Week 36 at a glance
Wait, how many months is 36 weeks pregnant?!
Are you 9 months pregnant at 36 weeks?
Yep, you are.
But you thought pregnancy was only 9 months long ‒ how are there still 4 weeks till your due date?
It’s a cruel trick ‒ pregnancies are actually much closer to 10 months in length.
While you get your head around that, if you’re wondering, is it safe to deliver at 36 weeks?, the happy answer is, generally, yes.
Your baby might be on the small side and have some struggles initially, but they’ll be OK.
So, what are the signs of labor at 36 weeks?
Regular painful contractions, passing your mucus plug, or your water breaking are all signs you might be meeting your baby soon (although how soon is anyone’s guess)!
At this stage, there’s no wrong time to call the doctor, so don’t be afraid to double-check.
Aside from impending parenthood, what’s going on this week?
Here’s the lowdown on you and your baby at 36 weeks pregnant.
In this article: 📝
- Week 36 at a glance
- Baby development at 36 weeks
- Pregnancy symptoms at 36 weeks
- Pregnancy tips at 36 weeks
Baby development at 36 weeks
What is the normal size of a baby at 36 weeks?
Your baby at 36 weeks pregnant is about the size of a papaya.
They’re an impressive 18-19 inches long, and tipping the scales at around 6 pounds.
The fact they haven’t got much more growing to do in utero really brings home just how close you are to meeting your little one.
Your fetus at 36 weeks is pretty cramped, with not much room for big kicks and punches, but they’ll still be happily squirming away.
If you could see your baby at this point, they’d have pink-tinged skin.
Their thick coating of waxy vernix and downy hair, lanugo, will begin shedding around now, since they won’t need it to keep warm in the outside world.
They’ll drink in some of this vernix and lanugo through their amniotic fluid (not quite our beverage of choice, but to each their own…), which will form their first meconium poops.
36 weeks fetal development is a pretty special thing, with their circulatory system and immune system completely ready to go, along with their kidney and liver function.
Their brain and lungs are still maturing, though, so the last 4 weeks still have a lot going on.
Pregnancy symptoms at 36 weeks
If you’re hoping every twinge of round ligament pain or Braxton Hicks contractions is the real thing, we understand!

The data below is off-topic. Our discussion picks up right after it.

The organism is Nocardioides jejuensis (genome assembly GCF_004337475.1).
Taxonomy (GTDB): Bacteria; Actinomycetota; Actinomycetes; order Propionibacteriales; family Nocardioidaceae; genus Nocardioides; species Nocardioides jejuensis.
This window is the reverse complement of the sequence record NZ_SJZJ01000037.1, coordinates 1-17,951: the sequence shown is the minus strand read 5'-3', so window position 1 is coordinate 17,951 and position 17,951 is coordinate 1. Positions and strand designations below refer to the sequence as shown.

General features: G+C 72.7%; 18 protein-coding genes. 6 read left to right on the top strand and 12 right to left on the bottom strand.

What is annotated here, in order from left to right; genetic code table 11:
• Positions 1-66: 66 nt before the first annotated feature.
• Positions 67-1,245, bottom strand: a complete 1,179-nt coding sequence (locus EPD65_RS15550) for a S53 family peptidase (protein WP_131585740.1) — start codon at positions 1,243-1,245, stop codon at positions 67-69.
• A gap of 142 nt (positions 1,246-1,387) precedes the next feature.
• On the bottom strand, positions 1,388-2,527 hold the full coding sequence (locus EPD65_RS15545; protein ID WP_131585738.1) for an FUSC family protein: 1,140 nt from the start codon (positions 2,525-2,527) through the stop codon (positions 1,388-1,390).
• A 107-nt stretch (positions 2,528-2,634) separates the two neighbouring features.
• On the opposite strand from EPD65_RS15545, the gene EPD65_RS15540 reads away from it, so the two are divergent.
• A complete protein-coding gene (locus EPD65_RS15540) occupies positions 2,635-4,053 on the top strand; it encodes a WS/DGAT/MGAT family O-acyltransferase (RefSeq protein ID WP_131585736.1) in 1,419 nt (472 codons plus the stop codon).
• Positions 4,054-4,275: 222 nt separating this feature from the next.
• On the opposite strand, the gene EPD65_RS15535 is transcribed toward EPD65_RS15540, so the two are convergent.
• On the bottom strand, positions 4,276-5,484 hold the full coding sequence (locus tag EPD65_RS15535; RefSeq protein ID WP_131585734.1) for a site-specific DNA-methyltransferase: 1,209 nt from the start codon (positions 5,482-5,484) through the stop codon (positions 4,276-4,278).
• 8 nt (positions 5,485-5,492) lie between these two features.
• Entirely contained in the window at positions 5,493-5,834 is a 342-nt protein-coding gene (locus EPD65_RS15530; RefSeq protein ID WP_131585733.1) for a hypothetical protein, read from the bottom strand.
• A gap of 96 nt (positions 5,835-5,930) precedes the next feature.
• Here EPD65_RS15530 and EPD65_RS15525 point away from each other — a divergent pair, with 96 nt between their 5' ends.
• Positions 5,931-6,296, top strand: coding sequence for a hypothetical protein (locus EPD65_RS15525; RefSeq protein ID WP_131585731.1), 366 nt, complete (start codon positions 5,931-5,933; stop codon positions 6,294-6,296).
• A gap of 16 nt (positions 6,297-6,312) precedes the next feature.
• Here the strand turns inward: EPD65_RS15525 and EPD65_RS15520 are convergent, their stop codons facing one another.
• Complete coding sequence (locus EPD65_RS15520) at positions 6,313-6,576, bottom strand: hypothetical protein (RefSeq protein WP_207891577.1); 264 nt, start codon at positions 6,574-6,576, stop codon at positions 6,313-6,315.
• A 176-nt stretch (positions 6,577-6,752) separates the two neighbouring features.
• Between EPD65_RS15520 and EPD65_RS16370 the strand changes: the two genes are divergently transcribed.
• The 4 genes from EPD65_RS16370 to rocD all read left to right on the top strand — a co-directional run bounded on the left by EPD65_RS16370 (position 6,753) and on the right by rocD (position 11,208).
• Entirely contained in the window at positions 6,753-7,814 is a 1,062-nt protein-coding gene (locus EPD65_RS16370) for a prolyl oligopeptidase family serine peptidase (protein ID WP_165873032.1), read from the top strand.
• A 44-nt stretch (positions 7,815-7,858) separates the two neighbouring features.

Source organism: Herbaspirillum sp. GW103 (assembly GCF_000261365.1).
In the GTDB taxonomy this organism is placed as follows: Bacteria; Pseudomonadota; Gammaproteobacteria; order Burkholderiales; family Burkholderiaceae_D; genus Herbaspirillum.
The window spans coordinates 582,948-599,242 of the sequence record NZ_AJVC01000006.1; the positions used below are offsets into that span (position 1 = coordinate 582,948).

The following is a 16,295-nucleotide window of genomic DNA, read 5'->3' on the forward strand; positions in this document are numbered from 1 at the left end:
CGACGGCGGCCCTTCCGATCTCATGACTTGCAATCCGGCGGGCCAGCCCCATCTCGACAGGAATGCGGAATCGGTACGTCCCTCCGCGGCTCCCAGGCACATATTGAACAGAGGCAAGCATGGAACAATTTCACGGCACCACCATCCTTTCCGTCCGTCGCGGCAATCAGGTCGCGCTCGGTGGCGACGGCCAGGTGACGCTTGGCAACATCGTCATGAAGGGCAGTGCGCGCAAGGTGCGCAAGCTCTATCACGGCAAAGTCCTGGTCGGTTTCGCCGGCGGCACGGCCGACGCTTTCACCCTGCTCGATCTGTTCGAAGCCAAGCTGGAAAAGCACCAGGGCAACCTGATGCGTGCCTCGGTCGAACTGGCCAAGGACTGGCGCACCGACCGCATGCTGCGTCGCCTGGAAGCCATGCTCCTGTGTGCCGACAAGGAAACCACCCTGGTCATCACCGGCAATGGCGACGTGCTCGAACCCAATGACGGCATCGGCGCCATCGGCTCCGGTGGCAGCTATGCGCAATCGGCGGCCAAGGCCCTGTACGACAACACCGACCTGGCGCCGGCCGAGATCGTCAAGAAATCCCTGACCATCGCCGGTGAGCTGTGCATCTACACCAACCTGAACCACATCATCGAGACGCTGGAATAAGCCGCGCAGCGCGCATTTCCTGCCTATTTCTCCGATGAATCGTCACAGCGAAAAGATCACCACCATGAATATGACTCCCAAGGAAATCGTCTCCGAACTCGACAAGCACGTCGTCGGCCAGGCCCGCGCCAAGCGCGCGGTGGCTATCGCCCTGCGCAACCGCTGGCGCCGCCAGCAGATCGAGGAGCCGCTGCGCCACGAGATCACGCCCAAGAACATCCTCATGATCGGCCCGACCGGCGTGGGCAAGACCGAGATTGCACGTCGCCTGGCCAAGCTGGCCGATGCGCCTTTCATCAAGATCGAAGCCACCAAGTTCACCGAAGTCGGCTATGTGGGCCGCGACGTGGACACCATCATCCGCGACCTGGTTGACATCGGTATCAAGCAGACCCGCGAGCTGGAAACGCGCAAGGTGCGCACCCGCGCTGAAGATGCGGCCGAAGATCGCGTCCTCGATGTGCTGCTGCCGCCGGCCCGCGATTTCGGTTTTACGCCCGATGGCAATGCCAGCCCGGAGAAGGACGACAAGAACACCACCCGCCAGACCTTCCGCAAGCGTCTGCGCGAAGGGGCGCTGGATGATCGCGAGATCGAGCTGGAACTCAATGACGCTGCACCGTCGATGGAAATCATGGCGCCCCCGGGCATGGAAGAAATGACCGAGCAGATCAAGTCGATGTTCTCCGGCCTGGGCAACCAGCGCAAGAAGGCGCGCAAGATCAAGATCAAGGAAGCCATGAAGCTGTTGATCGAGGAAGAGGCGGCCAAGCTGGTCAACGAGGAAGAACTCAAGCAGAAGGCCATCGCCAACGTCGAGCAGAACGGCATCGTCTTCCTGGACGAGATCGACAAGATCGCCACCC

You might be in prodromal labor, and being 36 weeks pregnant can be pretty hard going.
Your 36 weeks pregnant belly might be looking and feeling a bit different now though, as your baby might be dropping.
Also known as “lightening,” this is when your baby drops down into your pelvis in a head-first position, ready for their grand entrance.
Say “yay” to being able to fill your lungs more deeply (and possibly being able to handle slightly bigger portions for dinner).
Unfortunately, some other 36 weeks pregnant symptoms are not so welcome.
1 in 5 women experiences pelvic pain (especially in the third trimester).
Studies have found that acupuncture, appropriate exercise, and wearing belly support bands can help relieve you.
Yup, you’re walking like you’ve got a bowling ball between your legs.
It’s all good, mama.
Not long to go.
Just rest when you can.
You’re uncomfortable, your nose is stuffy, you’re hot, and having weird dreams.
Catching a good night’s sleep might be rare these days, so nap when you can and try a wind-down routine before bed, like reading a book, meditating, or doing some gentle stretching.
Pregnancy tips at 36 weeks
Here are some things you might want to consider at 36 weeks:
- Double-check your birth plan ‒ it’s totally fine to change it if you want to ‒ including who will be with you, what you’ll need, and how to get to the hospital (or wherever you’re delivering).
- Check in with your doctor regularly ‒ they might want to see you every week at this point.
- Wash any baby clothes you’ve already bought, so they’re ready for baby’s soft, sensitive skin.
- Keep reading about newborn care – although you’re probably a baby expert by now!
- Pack your hospital bag with everything you need for you and your babe’s stay.
- Practice your breathing techniques and other relaxation methods to help you manage labor.
- Install your car seat and make sure you know how to use it properly.
- Stock up on postpartum care supplies – you’ll need ’em!
- Start putting together a meal plan for the first few weeks post-birth, so you don’t have to worry about cooking when you’re exhausted. Preparing frozen meals is a great idea!
- Keep track of baby’s movements and let your doctor know if you notice anything out of the ordinary.
- Get lots of rest and take care of yourself – you’re growing a human, after all!
- And most importantly, trust your instincts and remember that you’re doing an amazing job!
You’re in the final stretch, mama!
Keep preparing for your little one’s arrival by staying on top of your appointments, finalizing your birth plan, and prepping for postpartum recovery.
You’ve got this!